Within this narrative, Patterson addresses issues of dispute within the Union high command, including tensions between Lincoln, Henry Halleck, general in chief of the Union army, and Grant. In addition to narrating the familiar efforts of the high command, Patterson explores the contributions of individuals whose names are not immediately associated with the war or recognized. For example, Charles Ellet, Jr., a civil engineer, deserves credit for pioneering the idea of converting riverboats into fighting rams by fitting them with iron prows. The Confederate navy readily demonstrated the threat of this style of warship by the successful engagement of the CSS Virginia (formally the USS Merrimack) in Hampton Roads, Virginia, in 1862. Through Ellet’s efforts, the North developed a fleet of rammers to operate along the Mississippi River, but unfortunately Ellet fell mortally wounded in the battle of Memphis (June 6, 1862) and did not live to see the triumph of the Federal navy.
The Confederate navy had few reasons to boast. First and most critically, at war’s outbreak the South lacked a navy. The Confederate secretary of navy, Stephen Russell Mallory, struggled to convert steamers into warships, eventually creating the River Defense Fleet. In addition to the CSS Virginia, the CSS Arkansas reported laudable performance. Totaling over 165 feet in length, the CSS Arkansas, equipped with ten guns and powered by two low-pressured steam engines below the hull, could travel at eight miles per hour. In July 1862, Confederates ran the Arkansas through the Federal fleet near Vicksburg, but in order to keep the ship from falling into the hands of the North shipmates scuttled the ship.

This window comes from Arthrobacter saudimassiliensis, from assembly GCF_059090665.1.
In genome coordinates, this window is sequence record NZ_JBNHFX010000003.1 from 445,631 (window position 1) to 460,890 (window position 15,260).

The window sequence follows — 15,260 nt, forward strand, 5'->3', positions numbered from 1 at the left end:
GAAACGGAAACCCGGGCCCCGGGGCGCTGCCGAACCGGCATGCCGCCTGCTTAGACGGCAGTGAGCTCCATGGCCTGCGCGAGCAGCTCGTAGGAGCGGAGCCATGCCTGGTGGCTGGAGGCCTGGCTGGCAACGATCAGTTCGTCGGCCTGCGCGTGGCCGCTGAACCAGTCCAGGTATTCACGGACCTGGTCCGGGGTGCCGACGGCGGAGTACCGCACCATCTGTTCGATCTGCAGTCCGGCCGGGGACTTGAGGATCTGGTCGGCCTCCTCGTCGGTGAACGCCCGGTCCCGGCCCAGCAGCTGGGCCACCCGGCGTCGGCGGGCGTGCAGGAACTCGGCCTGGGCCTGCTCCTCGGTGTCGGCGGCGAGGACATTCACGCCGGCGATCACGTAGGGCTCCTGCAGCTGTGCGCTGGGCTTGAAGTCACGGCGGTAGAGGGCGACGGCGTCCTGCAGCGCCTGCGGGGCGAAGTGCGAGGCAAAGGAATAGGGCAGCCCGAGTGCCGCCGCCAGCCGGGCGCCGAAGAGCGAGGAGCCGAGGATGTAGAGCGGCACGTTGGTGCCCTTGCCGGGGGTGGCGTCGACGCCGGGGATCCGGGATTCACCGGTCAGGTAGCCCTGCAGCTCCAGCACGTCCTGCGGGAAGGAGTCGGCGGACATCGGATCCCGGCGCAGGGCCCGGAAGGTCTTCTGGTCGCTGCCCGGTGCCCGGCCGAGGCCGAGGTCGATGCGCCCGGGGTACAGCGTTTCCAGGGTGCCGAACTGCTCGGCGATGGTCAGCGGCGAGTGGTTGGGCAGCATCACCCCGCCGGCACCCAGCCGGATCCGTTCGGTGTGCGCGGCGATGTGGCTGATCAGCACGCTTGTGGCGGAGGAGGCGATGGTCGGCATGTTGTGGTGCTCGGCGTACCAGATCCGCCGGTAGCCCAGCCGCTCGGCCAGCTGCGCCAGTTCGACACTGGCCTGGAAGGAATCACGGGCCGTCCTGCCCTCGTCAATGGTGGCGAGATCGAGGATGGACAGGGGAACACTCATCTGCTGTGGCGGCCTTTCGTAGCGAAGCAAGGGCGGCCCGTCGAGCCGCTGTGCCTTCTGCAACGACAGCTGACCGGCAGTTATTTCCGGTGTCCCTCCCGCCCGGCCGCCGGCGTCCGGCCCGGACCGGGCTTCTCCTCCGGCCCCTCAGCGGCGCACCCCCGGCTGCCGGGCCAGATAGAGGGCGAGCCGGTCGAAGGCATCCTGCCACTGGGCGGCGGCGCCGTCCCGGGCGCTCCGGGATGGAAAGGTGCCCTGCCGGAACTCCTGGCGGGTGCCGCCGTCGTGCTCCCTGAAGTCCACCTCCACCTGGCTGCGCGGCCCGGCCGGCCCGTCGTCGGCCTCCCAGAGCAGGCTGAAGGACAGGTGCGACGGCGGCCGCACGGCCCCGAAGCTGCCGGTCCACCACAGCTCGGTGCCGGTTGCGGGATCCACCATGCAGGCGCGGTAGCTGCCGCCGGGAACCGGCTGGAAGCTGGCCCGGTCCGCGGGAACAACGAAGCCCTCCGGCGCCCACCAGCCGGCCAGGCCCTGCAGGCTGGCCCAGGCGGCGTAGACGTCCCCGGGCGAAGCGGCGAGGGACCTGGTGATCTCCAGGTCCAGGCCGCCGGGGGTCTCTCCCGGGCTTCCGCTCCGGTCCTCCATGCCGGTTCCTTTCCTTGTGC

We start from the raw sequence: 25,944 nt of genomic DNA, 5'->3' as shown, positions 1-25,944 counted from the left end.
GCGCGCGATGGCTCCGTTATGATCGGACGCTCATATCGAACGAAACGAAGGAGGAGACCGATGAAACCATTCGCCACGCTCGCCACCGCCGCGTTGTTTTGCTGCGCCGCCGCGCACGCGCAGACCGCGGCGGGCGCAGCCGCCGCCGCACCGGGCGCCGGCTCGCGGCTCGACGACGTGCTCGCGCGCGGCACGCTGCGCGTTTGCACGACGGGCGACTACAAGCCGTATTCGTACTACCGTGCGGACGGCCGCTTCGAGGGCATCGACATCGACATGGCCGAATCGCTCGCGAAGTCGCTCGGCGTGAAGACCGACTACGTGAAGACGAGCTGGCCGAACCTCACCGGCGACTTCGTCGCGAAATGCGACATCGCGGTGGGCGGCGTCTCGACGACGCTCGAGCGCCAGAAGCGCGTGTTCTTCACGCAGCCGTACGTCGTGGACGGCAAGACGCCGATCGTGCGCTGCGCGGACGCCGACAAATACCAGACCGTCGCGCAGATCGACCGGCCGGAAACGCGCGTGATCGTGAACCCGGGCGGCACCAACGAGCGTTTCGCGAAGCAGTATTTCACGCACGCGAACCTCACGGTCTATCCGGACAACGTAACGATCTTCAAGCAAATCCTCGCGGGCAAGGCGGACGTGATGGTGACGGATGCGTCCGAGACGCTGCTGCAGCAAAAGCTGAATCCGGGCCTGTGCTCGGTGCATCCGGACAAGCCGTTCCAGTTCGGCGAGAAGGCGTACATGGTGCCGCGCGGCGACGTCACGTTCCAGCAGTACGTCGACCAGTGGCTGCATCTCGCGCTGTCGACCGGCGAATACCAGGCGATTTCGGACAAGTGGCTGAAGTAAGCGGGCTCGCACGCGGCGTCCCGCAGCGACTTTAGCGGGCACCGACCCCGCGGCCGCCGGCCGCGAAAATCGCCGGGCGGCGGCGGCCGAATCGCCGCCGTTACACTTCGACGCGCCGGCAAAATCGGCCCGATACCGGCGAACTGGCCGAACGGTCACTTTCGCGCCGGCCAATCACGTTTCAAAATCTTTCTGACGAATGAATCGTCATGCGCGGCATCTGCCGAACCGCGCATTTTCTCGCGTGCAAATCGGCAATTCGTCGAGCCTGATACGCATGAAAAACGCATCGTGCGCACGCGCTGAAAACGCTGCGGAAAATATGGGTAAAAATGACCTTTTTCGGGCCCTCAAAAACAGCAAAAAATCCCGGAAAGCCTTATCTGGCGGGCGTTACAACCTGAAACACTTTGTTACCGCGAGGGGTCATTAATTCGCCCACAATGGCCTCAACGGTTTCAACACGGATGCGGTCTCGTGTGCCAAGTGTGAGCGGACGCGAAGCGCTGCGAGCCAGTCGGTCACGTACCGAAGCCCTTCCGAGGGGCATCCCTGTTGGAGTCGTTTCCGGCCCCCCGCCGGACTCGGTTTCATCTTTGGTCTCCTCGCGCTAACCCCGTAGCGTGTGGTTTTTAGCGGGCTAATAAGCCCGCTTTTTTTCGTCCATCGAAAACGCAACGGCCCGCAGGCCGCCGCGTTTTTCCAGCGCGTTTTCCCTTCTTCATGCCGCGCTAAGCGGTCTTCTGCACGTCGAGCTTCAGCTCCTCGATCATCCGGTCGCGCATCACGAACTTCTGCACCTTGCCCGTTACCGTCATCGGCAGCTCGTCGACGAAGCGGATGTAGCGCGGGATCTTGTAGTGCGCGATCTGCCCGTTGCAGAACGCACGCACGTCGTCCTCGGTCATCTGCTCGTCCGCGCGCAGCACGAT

Typical of many military history narratives, Patterson’s work lacks a unifying thesis. Within his chapters, Patterson explains the strategic importance of particular places, such as Forts Henry and Donelson; Paducah, Kentucky; and Port Hudson, Louisiana. Upon securing Port Hudson, on July 9, 1863, General Nathaniel Banks succinctly telegrammed General Grant, “the Mississippi is opened” (p. 255). Patterson’s narrative abruptly ends with the Union occupation of Port Hudson. Though this event marked the triumph of Federal efforts to secure the entirety of the Mississippi River, Patterson fails to offer an analysis of the larger strategic implications of this two-year campaign. In short, Patterson’s work leans heavily toward simple narrative, without analysis. Furthermore, his research has limitations. He relies heavily on secondary sources, namely, Shelby Foote’s work, and draws much of his primary source base from General Grant’s memoirs. Patterson neglects to make extensive utilization of the Official Records (1881-1901) or exhaustive research into primary accounts from Union and Confederate soldiers who participated in these campaigns. Patterson also quotes heavily, if not excessively, from the sources providing numerous full-text, block quotes consistently within his chapters. This style of writing, in addition to the twenty-six short chapters, provides for a choppy narrative.
The Mississippi River Campaign narrates a critical aspect of the Civil War. Recent scholarship suggests that future historians will continue to address the strategic significance of the war’s western theaters.
Major General U.S.
General Ulysses S.
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Jennifer Murray. Review of Patterson, Benton Rain, The Mississippi River Campaign, 1861-1863: The Struggle for Control of the Western Waters.